Yul Ku

SOUTH GATE, CALIF. “You’re not eating; we don’t talk.”

Yul Ku delivered the statement softly with a half smile, mostly kidding as he gestured to a nearly empty box of Turkish delight, pistachio and rose petal-coated candies, set forth on the conference table at AG Jeans’ sprawling factory and headquarters in South Gate. He prods one more time for a guest to have a sampling before turning to the main topic of conversation and reason for the visit: AG’s recent installation of a water filtration system in its Mexico and South Gate factories that takes the company from 50 percent recycled water use to the ability to manufacture with 100 percent recycled water.

The summer collection, launched in March, reflected the first season of denim and ready-to-wear created under this new filtration system. Ku said this is the first time anyone in the industry has attempted such a feat, but acknowledged he and his peers in the market use too much water at a time when sustainability is top of mind for a new breed of consumer that demands to know the ins and outs of how their clothes are made.

Ku acknowledged the installation is an investment, and one that he said the company is happy to absorb. AG, a privately held business, doesn’t disclose financial information and the company also declined to say what it spent on the water filtration system.

For Ku, the subject of sustainability has been a focal point for some time before sustainability and statements such as radical transparency entered the consumer consciousness and lexicon. At the heart of it, he’s a tech junkie and more at home walking the roughly 15,000 steps across the office, factory and warehouse space, which not only boasts the latest in denim production equipment (think high-tech lasers whiskering multiple pairs of denim in seconds, equipment that allows the company to avoid liquid discharge into the pipelines and rooftop solar panels) but also fancy-looking water dispensers for employees and air filtration systems in the office. He wanted to bring back a cleaning robot he spotted at the airport in Korea, but it’s not yet ready for market prime time. He suggested coming back again when the robot’s in action at AG.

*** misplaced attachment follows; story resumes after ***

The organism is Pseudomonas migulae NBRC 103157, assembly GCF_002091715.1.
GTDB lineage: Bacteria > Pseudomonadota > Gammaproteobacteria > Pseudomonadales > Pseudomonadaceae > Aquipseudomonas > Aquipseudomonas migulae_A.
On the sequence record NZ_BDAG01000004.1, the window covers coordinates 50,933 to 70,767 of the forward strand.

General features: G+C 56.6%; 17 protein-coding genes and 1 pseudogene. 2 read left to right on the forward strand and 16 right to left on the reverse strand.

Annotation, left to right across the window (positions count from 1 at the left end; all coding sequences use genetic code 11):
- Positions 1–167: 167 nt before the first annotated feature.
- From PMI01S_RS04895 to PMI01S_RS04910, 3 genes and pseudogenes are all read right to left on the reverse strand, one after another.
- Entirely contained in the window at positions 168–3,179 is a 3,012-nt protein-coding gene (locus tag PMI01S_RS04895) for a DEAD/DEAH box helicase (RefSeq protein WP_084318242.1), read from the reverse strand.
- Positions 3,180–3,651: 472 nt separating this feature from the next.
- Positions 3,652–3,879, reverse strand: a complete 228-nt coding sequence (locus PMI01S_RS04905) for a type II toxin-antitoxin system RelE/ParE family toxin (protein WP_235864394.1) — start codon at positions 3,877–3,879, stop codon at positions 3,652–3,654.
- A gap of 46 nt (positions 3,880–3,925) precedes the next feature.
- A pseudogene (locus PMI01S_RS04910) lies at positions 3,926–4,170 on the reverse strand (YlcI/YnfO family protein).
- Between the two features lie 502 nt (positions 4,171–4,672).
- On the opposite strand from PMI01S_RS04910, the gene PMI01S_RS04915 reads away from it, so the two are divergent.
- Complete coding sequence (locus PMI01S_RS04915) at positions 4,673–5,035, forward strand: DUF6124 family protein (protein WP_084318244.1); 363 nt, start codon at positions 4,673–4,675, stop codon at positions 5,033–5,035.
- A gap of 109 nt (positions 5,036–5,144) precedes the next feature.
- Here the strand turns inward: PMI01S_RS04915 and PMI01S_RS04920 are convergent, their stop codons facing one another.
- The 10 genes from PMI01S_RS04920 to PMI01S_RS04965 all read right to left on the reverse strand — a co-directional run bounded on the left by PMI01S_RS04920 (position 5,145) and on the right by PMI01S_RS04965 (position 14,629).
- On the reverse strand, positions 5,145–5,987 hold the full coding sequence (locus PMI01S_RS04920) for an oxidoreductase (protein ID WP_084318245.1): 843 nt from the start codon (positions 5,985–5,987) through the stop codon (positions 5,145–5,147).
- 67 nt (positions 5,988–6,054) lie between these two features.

Ku, who operates with a lot less filter than the typical chief executive, helms a denim and fashion empire. His business employed 1,880 people around the year 2000, when it was Koos Manufacturing, a sister company to AG (the denim brand being formed later). Today Koos and AG have a combined 550 people working in South Gate. AG also counts another 250 workers when its store employees are factored in. The company’s consolidating the workforce currently spread across two buildings into one in a move that should be done before the second building’s lease comes due in July. Reducing costs in that sense is one way of hedging against some of the current market headwinds.